Enjoy the last day of 2013 and best wishes for the New Year

Scholastic is kind enough to include me on its mailing list — given the dearth of reviewed books this year I’m not sure how long that will last.  Their holiday card features a beautiful Kazu Kibuishi drawing of Christmas with Harry Potter:

photo (4)


Best wishes to everyone for the new year — I find it hard to believe we’re moving from 2013 to 2014 (these still sound like science fiction years to my 20th century born ears) but there it is.

A Quantum of Snow

photo (3)

Washington DC is known for its political gridlock.  It also suffers from snow-induced gridlock and it doesn’t take much of the fluffy white stuff to shut things down.  Today is one of those days, when a lightly drifting stream of snow has shut down offices, schools and induced a slightly panicked style of driving among the local denizens.

I just finished reading John Scalzi’s latest novel, The Human Division, which was originally published online in a serialized form. Ten years ago I would have definitely made an effort to read it online, but life is too busy these days to consume anything on time. I get to it when I get to it, I guess.

Scalzi is entertaining. He is deft with words and more often than not I am sync with his sense of humor. I know now that I am going to find his books a comfortable, enjoyable read.  This one was as well and an interesting addition to the universe he crafted in his first novel Old Man’s War.  It had a very open-ended ending, however, which to say the least, was deeply unsatisfying. It was mitigated somewhat by the episodic nature of the chapters (a result no doubt of the online serialization of it) but I was definitely frustrated by how many questions were left not only unresolved but barely even moved in the direction of resolution.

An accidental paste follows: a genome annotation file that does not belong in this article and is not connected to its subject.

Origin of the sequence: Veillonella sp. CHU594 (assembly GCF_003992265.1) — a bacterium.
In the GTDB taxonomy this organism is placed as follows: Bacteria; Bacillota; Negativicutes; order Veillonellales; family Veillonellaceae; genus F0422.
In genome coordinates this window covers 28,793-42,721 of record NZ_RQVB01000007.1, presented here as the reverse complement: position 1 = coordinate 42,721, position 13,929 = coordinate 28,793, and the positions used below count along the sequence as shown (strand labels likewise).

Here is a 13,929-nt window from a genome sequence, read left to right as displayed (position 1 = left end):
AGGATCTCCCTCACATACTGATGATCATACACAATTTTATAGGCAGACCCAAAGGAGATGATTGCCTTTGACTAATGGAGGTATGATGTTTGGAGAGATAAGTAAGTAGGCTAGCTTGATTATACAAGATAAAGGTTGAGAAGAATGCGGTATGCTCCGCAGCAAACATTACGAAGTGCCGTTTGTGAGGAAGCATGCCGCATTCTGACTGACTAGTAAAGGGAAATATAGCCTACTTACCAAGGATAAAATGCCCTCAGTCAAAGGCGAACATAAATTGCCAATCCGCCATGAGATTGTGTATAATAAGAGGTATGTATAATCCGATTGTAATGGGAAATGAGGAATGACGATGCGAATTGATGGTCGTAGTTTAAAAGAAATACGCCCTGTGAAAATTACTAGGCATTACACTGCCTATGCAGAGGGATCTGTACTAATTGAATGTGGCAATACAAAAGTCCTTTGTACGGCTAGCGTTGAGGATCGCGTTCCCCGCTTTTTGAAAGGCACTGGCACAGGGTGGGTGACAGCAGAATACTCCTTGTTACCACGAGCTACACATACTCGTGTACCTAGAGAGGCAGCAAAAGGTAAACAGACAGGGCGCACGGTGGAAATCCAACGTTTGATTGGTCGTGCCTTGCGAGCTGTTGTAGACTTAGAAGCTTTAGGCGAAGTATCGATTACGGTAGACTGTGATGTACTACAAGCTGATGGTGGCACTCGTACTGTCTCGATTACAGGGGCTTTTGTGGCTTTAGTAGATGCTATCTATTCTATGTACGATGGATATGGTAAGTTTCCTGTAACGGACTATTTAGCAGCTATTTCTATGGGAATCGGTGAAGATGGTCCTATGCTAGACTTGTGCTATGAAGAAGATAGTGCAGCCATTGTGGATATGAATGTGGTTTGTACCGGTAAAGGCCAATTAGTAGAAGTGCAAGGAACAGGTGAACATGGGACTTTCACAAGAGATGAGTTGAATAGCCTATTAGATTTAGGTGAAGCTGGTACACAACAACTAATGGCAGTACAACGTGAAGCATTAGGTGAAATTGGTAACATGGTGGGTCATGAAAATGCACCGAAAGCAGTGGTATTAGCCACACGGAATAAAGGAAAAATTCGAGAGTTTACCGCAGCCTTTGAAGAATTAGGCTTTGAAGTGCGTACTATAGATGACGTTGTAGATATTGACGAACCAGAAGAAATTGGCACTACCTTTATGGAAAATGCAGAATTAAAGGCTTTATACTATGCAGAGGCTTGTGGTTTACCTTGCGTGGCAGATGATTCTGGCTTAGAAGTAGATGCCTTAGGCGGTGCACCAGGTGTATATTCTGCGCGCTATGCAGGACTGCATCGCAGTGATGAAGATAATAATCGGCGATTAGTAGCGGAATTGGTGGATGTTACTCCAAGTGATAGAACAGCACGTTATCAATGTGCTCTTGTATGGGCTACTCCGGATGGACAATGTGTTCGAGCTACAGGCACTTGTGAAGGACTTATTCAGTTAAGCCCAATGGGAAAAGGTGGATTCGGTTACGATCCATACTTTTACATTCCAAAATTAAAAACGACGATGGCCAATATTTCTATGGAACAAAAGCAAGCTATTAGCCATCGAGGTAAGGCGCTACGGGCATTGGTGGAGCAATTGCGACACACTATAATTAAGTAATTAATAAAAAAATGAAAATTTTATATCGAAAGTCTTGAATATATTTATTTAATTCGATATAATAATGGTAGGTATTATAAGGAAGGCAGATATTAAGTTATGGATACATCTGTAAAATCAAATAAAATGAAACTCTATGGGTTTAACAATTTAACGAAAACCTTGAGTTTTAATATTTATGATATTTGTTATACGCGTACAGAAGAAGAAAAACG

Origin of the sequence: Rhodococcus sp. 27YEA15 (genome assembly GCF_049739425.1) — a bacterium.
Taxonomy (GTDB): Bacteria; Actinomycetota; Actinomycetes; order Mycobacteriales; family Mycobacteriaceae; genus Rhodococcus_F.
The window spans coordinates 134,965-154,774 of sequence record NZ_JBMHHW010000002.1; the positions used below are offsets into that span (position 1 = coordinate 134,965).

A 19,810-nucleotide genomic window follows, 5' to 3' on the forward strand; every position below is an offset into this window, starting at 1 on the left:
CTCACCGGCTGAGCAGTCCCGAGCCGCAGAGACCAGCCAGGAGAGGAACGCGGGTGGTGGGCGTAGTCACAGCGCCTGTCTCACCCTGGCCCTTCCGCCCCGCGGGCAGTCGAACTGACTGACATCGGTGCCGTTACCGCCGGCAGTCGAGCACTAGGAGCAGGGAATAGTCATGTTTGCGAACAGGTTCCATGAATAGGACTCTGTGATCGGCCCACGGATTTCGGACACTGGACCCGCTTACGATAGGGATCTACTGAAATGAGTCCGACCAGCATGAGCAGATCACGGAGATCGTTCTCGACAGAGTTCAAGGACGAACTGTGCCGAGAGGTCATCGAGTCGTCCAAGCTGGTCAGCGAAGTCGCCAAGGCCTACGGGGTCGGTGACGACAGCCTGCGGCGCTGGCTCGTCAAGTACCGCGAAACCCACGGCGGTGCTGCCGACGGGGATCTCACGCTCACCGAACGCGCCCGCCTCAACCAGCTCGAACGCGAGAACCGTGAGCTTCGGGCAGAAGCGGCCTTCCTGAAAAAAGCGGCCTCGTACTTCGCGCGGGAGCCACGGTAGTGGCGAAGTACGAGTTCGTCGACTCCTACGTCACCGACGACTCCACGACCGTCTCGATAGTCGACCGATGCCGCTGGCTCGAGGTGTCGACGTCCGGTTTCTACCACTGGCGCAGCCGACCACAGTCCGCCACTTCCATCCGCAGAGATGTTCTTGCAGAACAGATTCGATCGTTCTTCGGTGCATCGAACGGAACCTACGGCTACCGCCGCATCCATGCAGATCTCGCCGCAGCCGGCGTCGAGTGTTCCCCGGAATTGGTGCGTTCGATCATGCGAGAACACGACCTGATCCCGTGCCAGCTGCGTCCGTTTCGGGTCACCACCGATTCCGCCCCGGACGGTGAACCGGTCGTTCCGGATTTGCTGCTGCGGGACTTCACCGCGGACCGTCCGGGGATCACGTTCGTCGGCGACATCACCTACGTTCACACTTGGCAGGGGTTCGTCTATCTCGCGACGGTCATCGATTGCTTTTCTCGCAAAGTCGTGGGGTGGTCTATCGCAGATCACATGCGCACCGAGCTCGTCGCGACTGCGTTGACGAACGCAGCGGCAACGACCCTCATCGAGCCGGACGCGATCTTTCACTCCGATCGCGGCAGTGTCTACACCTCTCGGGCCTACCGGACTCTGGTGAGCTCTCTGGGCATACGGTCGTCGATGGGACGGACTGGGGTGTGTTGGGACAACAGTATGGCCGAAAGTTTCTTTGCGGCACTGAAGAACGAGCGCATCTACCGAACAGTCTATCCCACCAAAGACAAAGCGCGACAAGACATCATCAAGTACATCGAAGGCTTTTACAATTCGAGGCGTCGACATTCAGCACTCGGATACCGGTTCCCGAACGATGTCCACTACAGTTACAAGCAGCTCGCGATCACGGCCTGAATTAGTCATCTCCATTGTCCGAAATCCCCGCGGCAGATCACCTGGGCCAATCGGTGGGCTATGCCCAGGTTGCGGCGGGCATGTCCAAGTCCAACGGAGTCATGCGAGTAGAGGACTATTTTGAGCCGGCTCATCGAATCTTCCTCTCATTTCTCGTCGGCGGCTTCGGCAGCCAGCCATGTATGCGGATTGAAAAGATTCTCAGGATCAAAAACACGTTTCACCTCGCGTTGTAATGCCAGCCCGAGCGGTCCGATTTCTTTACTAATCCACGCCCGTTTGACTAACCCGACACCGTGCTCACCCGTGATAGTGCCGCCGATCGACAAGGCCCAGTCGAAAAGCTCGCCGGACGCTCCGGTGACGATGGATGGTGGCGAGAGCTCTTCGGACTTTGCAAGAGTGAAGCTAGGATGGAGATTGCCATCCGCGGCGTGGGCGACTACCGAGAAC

I would still recommend it to fans of Scalzi because it is a good read and you’re already invested in the first four novels set in the same universe.  But I sure hope he’s intent on coming back to this universe again in the future.

Now that’s how you Sonic

I’m glad I stuck with Hijinks Ensue. The less schticky, more character driven strips of recent vintage are really good and just an approach that resonates much more with me. This one is a great example of layering in some clever pop culture references in a way that still builds the relationship between the characters.

Don’t Send Me Someone Else’s Email

Thanks xkcd!  So it’s not just happening to me?  I wondered if anyone else had this kind of thing happen to them. I have been included on family-wide emails to a clan of Mormons for years despite trying to explain to them that they HAVE THE WRONG EMAIL ADDRESS.  I tried for a year or so to correct things — I certainly don’t want the email and I figured some relative was missing out on them — but it never seemed to stick so I gave up.  I don’t read them but they do still come by on a regular basis.

Oh well…